Marti Flint from Hartford and the group of primarily women volunteers who come weekly to the Women's Park in Downtown Warren have continued demonstrating strength and commitment during the COVID-19 pandemic. The Women's Park was established in 2003, and one of the original volunteers, Marti continues to shepherd the project. Marti and her husband ran a wholesale tree farm before retiring, and her previous agricultural experience is an asset in the maintenance of the garden at the Women's Park throughout the year.

The garden features a stream, flower beds, decorative benches, a bridge over the creek, a large urn with flowers, and shade trees, all of which need constant attention. Marti and the other volunteers provide the weekly manual labor of planting, cleaning, weeding, and maintaining the water feature and bricks throughout the park. The group has established a successful partnership with the City of Warren, which assists with lawn mowing and "heavy lifting" projects. Marti would say that the volunteers (including a couple of men) make the garden shine and deserve equal recognition. She utilized her volunteer resources, and the beautiful end-result is due to the hard work and assistance of everyone involved.

Given that the Governor and Dr. Amy Acton have consistently encouraged people to get outside, this volunteer group's work has remained essential during the pandemic. With the constraints on group outings and milestone events, those events are being celebrated at the park more often than in years past, from weddings and graduations to photoshoots with the family dog and family picnics. The park provides the perfect urban setting for socially distanced physical activity ,and its usage has steadily increased over the past several months.

The dedication and vision of these Women Warriors (and their male counterparts!) continue to provide beauty in an urban outdoor space where people can catch a peaceful moment and respite from these unusual times, giving residents a moment where everything feels normal again.

Volunteers in the photo (L-R): Karen Sprague, Karen McGaha, Joyce Fleisher, Martha Flint, Deborah Rudloff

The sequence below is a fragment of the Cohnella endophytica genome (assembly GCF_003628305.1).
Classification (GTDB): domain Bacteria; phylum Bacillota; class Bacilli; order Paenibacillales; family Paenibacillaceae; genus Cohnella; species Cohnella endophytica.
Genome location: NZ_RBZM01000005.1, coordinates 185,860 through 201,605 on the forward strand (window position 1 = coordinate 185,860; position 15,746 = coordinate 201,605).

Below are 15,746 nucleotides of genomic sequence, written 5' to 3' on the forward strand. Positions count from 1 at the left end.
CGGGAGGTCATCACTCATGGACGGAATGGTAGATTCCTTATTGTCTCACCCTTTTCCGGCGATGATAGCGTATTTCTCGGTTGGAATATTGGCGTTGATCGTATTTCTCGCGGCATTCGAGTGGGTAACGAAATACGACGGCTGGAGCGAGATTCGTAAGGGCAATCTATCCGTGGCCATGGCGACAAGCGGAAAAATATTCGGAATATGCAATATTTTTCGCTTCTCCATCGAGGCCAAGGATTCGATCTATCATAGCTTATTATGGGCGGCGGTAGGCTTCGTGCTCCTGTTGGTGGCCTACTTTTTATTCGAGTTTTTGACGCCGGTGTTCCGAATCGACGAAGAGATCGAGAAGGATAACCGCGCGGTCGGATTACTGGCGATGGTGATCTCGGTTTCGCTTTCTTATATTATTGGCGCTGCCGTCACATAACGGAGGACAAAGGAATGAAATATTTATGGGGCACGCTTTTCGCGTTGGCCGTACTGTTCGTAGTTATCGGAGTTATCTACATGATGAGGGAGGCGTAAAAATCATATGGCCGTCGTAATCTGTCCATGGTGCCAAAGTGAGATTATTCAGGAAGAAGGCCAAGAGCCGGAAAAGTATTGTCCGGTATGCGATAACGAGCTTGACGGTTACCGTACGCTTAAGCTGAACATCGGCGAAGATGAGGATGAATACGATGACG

Kelley Frazier is a certified Zumba/fitness instructor and health/exercise coach with Mercy Health's Stepping Out program. In addition to those roles, she is an inspiration and a leader to a dedicated group of over 50 individuals of all ages and backgrounds who affectionately look to her as the mother hen of their "Fit Family." Almost immediately after classes were cancelled and the world was shutting down so people could stay safe at home because of COVID-19, Kelley responded by setting up "Zoomba" classes so that her "Fit Family" could stay connected and active online while they couldn't be physically present with each other. She conducted online sessions almost every day of the week through Zoom, and participation has not suffered one bit. These online Zumba and Fitness classes brought back a sense of community and comfort in a time that otherwise felt disconnected and uncomfortable. And, staying active helps keep people healthy in mind and body, which is always important but now even more so. Even during a crisis, Kelley continues to show her leadership and share her passion and commitment to health, wellness, and community. She is an strong and inspiring Woman Warrior!

Stephanie is a wonderful, hard working woman with an unstoppable vision. As the executive director of Inpsiring Minds Youngstown, she makes sure her students have everything they need from food for their pantry and hot cooked meals to activities and interactive after-school programs such as individual gardening kits. She goes above and beyond the call of duty at all times, continuously making connections so her students can access resources they wouldn't otherwise have.

Stephanie's commitment to her students and her community makes her a fierce Woman Warrior, and one who will help us get through this crisis #Together.